Nicholas Orme, Margaret Webster. The English Hospital, 1070-1570. New Haven and London: Yale University Press, 1995. xii + 308 pp. $45.00 (cloth), ISBN 978-0-300-06058-4.
Reviewed by Jennifer Stine (Stanford University )
Published on H-Albion (January, 1996)
Institutions are widely recognized as playing an important role in the transition from pre-modern to modern society. Hospitals are no exception. They have been used as a locus to trace themes as diverse as the professionalization of medicine, advances in science, state intervention and control, social reform, gender relations, and changed mentalities. Furthermore, institutions are expected to have origins. Things that are influential, that have an impact, are thought to come "from" somewhere. The issue of origins is alluded to by the authors of at the very beginning of The English Hospital. Prior to the publication of this book, the authors tell us, the most recent detailed survey of the medieval origins of English hospitals was published in 1909 (xi). How could this be? There are, of course, a number of ways to answer this question. As the historical profession has moved away from linear tales of growth and achievement, the need for histories of the medieval origins of modern institutions has become less self-evident. The authors of this book, however, do not face this issue straight on. Rather they attribute the long hiatus to difficulty of recovering suitable primary sources (xi). Little has been written because it was thought little could be known. The solution, they suggest, is an overview based on local studies. The book is divided into two sections, the first eight chapters being a general account, the final three a regional study of hospitals in the south-west of England. The eight-chapter narrative (written by Nicholas Orme) is readable and balanced and contains a number of corrective views. Against the idea of a "deserving poor" as a Protestant innovation, Orme suggests "from the first people approved of some poor, disapproved of others." (57) Women played a role both as providers and as recipients of hospital charity (82-3, 109). Some hospitals were involved in the education of boys and young adults (65). Larger institutions suffered during the dissolution of the monasteries in the mid-sixteenth century, but there were also efforts by the crown, particularly the Marian and Elizabethan regimes, to protect those institutions that did actually provide care for the sick. (165-6) There is also an interesting assessment of the importance of the physical location of hospitals. Pushed out of towns they often located themselves at bridges or crossroads so inmates could approach passers-by in the hope of increasing operating funds. (48) The second section written by both Orme and Webster (and presumably a summary of the latter's master's thesis), is far less readable. A brief overview of the findings written by Orme concludes with the rather bland assertion that "the history of hospitals in the South West reflected what was happening elsewhere in England, though not always so quickly or to the same extent." (185) This is followed by a series of brief histories that make for disjointed reading. While the first eight chapters appear to have been written for a general audience (we are reminded, for example, that "Edward VI was Protestant in religion" (160)), the final 80 pages are of interest only to specialists and local historians. One of the most striking findings of the book is evidence the authors have assembled that illustrates the variety and flexibility of these medieval institutions. "It is important to realize," Orme points out, "that contemporaries did not conceive of hospitals as a uniform group or describe them by a single common term." The authors found overlapping use of the terms "church," "college," "hospital" and "almshouse" (40-41). Some were established to care for lepers and the long-term infirm while others functioned primarily to offer food and lodging to the poorer sort of travelers. Pregnant poor women were another group that could receive help. In addition to providing food and shelter, most functioned as houses of worship. Moreover the functions of a particular institution were not fixed over time, but changed in response to local and national reform efforts and the desires of patrons. Unfortunately this book is as remarkable for what it has left out, as what it includes. Given the varied characteristics of the group of institutions the authors have collected under the rubric "hospitals" it is difficult to accept the authors' decision "not...to study the hospital work of other institutions such as monasteries or great households, nor to consider the whole context of charity in England" (xii). Without tackling the work on charity it is difficult to understand why a history of medieval hospitals is important, or even necessary. For example, the author's point out that hospitals are notable for the degree of local control, (75) but do not discuss the implications this has for the relationship between lay charity and central authority either of church or state. Even closer to their subject as they have defined it, the authors have failed to draw on relevant recent research. For example, their discussion of therapeutics practiced in hospital fails to discuss recent work on non-professional healers and medicinal recipe collections. There is no discussion of hospitals in relation to the concurrent differentiation of medical practitioners and attacks on cleric-physicians. The selection of secondary sources in the bibliography should have been much extended. Detailed research in local archives is no excuse for a failure to adequately survey the work of other historians, particularly for this sort of general overview. In spite of its failure to further debate on larger historical issues, this book is nevertheless a useful reference for anyone interested in describing the characteristics and functions of early English hospitals. Descriptive detail, photographs and other illustrations make it a useful resource for teaching, though establishing the significance of the subject is a project that awaits the attention of future scholars.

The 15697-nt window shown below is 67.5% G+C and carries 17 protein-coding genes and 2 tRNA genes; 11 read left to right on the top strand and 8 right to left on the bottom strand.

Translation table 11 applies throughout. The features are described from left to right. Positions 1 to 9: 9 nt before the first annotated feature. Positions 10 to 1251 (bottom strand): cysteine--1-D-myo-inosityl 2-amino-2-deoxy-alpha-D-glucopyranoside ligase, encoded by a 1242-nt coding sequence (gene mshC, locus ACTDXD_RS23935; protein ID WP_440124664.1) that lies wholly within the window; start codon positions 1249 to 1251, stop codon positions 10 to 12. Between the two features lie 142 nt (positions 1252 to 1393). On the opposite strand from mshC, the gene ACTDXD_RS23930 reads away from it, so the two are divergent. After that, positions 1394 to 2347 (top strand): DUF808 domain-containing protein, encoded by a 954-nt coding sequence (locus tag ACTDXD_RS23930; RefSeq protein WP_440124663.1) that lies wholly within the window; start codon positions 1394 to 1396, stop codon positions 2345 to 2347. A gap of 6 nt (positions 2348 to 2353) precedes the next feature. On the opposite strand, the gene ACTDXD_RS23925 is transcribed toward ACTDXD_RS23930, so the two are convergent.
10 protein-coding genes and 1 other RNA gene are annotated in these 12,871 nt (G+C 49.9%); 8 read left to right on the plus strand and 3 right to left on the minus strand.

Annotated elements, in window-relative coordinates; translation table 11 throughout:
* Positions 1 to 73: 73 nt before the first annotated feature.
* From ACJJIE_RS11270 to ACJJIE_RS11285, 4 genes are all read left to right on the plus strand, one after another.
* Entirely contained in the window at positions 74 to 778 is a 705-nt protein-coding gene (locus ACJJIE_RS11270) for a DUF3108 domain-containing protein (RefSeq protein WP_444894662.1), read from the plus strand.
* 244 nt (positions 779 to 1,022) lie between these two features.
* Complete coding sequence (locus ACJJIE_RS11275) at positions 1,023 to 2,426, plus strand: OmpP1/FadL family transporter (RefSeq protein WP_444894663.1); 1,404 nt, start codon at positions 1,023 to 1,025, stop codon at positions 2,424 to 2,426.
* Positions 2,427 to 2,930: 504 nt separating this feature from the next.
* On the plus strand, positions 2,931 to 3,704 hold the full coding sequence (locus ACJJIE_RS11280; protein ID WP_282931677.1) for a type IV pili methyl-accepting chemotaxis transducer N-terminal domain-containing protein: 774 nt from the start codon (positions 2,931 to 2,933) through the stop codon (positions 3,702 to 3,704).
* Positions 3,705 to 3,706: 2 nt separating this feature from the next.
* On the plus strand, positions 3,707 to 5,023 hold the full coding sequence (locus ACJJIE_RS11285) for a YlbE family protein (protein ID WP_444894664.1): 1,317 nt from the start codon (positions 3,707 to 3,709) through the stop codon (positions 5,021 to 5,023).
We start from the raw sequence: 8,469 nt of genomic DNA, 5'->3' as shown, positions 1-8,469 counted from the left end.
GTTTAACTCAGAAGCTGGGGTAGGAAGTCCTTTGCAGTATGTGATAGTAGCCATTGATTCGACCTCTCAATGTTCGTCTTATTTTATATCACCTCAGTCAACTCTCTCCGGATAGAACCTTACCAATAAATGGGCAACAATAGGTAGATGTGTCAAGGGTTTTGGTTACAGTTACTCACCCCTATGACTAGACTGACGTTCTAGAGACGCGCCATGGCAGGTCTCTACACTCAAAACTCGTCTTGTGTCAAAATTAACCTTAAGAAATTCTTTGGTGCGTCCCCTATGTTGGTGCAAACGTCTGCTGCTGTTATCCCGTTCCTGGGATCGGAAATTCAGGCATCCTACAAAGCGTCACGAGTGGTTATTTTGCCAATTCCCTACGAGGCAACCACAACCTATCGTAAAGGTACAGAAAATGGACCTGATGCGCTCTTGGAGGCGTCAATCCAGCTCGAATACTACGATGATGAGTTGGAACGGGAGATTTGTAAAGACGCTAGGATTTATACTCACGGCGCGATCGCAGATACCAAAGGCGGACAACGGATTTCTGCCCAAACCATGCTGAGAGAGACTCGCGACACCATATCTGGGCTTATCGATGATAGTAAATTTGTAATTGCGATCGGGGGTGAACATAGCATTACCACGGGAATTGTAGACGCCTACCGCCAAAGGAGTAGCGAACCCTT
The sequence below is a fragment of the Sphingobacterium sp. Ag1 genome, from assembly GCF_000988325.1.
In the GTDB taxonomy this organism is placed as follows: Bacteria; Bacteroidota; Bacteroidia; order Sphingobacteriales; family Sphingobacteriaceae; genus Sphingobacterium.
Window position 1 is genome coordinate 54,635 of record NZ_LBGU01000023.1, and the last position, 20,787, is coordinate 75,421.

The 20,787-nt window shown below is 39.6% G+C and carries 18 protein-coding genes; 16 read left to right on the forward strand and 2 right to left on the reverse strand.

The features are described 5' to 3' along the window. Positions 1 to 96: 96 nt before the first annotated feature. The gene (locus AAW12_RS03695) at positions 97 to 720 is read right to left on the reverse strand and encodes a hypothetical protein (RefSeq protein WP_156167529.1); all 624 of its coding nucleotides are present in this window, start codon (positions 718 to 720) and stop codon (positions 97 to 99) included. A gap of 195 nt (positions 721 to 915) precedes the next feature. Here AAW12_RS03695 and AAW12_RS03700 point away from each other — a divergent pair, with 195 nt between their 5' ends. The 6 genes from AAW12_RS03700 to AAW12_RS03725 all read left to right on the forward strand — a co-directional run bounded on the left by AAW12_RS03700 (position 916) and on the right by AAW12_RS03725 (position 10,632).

Suggestions for further reading:
Lindsay Granshaw and Roy Porter, eds, The Hospital in History (London and New York: Routledge, 1989)
Jonathan Barry and Colin Jones, eds, Medicine and Charity before the Welfare State (London: Routledge, 1991)
Luis Garcia Ballester, Roger French, Jon Arrizabalaga and Andrew Cunningham, eds, Practical Medicine form Salerno to the Black Death (Cambridge: Cambridge University Press, 1994)
Peregrine Horden, "A Discipline of Relevance: The Historiography of the Later Medieval Hospital," Social History of Medicine 1 (1988): 359-74.
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Jennifer Stine. Review of Orme, Nicholas; Webster, Margaret, The English Hospital, 1070-1570.